Tuesday, October 25, 2016

When Story Is Like a Navajo Rug

What a pleasure it was, hearing a book designer tell you she was going to use vignettes instead of asterisks to separate bodies of text in an ornate and mannered series of essays, written by an old friend, most of which had originally appeared in the Playboy that was, as opposed to the Playboy that is, of more recent years.

You were delighted to hear the term vignette having a more visual use than the seemingly dismissive literary meaning that had come from more than one of your early writing instructors. 

"This is not a story," one of them said, "this is a vignette." Yet another said, "This material is like those short Talk of the Town pieces in The New Yorker.  Good evocation of characters, but no plot. Maybe that's your calling. Go to New York, get on with The New Yorker, write vignettes."

The rub there was that some of your favorite writers, such as John O'Hara, were appearing regularly in The New Yorker, but not in Talk of the Town. They were short story writers, and although there seemed to be lively interaction between their characters, and a resident appearance of dramatic irony, they did not seem to know any more about plots than you did. Their stories had outcomes rather than resolutions.

When you spoke of such things to your instructors, they were back on the subject of vignettes again, whereupon you were reduced to thinking one of the easiest thoughts possible for someone of your years, a two-word thought, the last word of which was the neutral but all-inclusive "it." Fuck it; you'd be a vignettist.

Over the years, you've gone through many phases in your attempts to help you see what you were getting yourself into when you stumbled into the rabbit hole of storytelling. Like Alice, who represents for you a splendid metaphor of life within the rabbit hole, you are fascinated and bewildered by the characters you encounter, even at one point going so far as to base your characters on what you would call Dodgsonesque archetypes in tribute to Alice's creator.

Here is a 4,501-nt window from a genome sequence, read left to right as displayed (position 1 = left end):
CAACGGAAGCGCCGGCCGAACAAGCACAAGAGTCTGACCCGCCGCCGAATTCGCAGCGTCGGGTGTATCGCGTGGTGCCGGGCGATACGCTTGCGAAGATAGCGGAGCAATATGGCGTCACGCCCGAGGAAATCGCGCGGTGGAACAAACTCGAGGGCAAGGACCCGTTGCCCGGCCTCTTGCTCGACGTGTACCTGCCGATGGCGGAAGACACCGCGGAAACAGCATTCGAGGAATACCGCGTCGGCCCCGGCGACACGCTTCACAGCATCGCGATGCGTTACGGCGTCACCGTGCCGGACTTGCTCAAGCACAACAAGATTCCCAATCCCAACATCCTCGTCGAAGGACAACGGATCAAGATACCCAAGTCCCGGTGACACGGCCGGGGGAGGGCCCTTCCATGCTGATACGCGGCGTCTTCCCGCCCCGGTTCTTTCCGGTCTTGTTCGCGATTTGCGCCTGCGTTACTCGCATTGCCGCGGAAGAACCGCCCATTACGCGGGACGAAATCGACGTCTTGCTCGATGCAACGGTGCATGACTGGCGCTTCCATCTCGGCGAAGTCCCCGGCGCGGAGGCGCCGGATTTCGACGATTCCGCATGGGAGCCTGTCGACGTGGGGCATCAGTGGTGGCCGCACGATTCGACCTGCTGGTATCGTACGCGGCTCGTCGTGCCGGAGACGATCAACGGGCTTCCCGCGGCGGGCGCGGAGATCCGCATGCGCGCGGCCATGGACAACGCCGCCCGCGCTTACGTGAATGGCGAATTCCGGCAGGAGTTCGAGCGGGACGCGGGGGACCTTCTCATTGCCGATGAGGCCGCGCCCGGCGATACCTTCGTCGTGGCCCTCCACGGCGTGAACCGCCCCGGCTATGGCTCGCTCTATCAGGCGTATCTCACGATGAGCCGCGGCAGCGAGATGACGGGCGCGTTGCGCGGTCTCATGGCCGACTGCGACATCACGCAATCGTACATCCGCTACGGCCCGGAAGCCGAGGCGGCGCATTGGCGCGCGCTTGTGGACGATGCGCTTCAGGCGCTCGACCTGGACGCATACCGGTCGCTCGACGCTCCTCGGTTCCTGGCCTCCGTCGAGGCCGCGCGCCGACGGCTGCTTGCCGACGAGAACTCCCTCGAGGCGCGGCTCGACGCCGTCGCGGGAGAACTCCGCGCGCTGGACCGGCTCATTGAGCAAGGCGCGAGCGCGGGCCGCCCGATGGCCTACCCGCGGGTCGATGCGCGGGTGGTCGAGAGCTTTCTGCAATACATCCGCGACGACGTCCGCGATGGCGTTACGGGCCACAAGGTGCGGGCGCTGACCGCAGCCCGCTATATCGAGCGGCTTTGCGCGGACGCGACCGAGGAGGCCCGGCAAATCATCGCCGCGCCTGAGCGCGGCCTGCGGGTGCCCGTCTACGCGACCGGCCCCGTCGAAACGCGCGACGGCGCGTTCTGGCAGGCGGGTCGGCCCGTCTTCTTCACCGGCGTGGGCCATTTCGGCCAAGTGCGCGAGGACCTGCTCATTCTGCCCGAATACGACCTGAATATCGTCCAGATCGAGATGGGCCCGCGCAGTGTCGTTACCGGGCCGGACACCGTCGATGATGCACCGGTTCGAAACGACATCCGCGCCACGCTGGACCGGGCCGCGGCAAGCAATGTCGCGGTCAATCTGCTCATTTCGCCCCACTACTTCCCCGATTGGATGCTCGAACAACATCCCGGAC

The rabbit hole is the perfect portal to the world of story. Unlike others who walk with chins tilted skyward, you often walk with head cast downward or at some indeterminate point between ground- and waist-level, looking for clues, the nooks and crevices where entry may involve a darkened passageway for a time, but then opens into an alternate universe with its own denizens, its own rules of such physical behavior as gravity, its cultural rules of personal behavior such as gravitas or its absolute lack.

Vignettes, as you understand them, are focused examinations of an incident or a detail. They require no explanation or resolution, yet they are dramatic and illustrative, reminding you of the quilts you have owned, still own, and have seen on display.
As you understand Navajo rugs, these, even the obviously more patterned ones, such as the small one on your living room floor, are replications of sand paintings which, as you understand these, are ceremonial drawings, set forth to cure a particular lack of order and Grace.

These rugs have some imperfection or anomaly deliberately woven into them, in keeping with the notion that the sand painting and its accompanying ceremony are temporary, not meant to endure, recreated only when there is some cosmic disarray that wants repair.

Can it be that you have, after all this time, stumbled on the meaning of story, which is a form of ceremony in which vignettes are linked to illustrate some cosmic disorder and a possible way to approach the disorder?

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